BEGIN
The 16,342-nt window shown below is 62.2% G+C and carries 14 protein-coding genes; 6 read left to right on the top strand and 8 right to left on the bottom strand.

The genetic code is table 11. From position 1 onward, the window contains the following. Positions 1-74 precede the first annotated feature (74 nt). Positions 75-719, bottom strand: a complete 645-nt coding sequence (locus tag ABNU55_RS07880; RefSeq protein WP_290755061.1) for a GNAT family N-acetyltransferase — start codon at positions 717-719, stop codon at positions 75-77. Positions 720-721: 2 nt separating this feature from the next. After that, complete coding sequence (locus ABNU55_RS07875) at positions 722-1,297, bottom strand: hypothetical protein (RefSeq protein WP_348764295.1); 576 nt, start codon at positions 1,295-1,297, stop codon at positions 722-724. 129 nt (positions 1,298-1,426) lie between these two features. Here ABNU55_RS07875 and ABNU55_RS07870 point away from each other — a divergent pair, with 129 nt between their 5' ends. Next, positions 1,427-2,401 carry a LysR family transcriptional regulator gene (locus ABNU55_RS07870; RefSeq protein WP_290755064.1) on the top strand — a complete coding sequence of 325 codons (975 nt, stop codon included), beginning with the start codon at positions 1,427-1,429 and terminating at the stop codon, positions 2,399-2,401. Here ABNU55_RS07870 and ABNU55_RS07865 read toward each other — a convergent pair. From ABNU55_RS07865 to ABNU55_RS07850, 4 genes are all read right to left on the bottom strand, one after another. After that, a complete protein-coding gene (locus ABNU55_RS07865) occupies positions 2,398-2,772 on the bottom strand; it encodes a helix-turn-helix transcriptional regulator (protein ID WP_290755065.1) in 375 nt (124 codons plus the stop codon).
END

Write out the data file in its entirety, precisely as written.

The 16,342-nt window shown below is 62.2% G+C and carries 14 protein-coding genes; 6 read left to right on the top strand and 8 right to left on the bottom strand.

The genetic code is table 11. From position 1 onward, the window contains the following. Positions 1-74 precede the first annotated feature (74 nt). Positions 75-719, bottom strand: a complete 645-nt coding sequence (locus tag ABNU55_RS07880; RefSeq protein WP_290755061.1) for a GNAT family N-acetyltransferase — start codon at positions 717-719, stop codon at positions 75-77. Positions 720-721: 2 nt separating this feature from the next. After that, complete coding sequence (locus ABNU55_RS07875) at positions 722-1,297, bottom strand: hypothetical protein (RefSeq protein WP_348764295.1); 576 nt, start codon at positions 1,295-1,297, stop codon at positions 722-724. 129 nt (positions 1,298-1,426) lie between these two features. Here ABNU55_RS07875 and ABNU55_RS07870 point away from each other — a divergent pair, with 129 nt between their 5' ends. Next, positions 1,427-2,401 carry a LysR family transcriptional regulator gene (locus ABNU55_RS07870; RefSeq protein WP_290755064.1) on the top strand — a complete coding sequence of 325 codons (975 nt, stop codon included), beginning with the start codon at positions 1,427-1,429 and terminating at the stop codon, positions 2,399-2,401. Here ABNU55_RS07870 and ABNU55_RS07865 read toward each other — a convergent pair. From ABNU55_RS07865 to ABNU55_RS07850, 4 genes are all read right to left on the bottom strand, one after another. After that, a complete protein-coding gene (locus ABNU55_RS07865) occupies positions 2,398-2,772 on the bottom strand; it encodes a helix-turn-helix transcriptional regulator (protein ID WP_290755065.1) in 375 nt (124 codons plus the stop codon).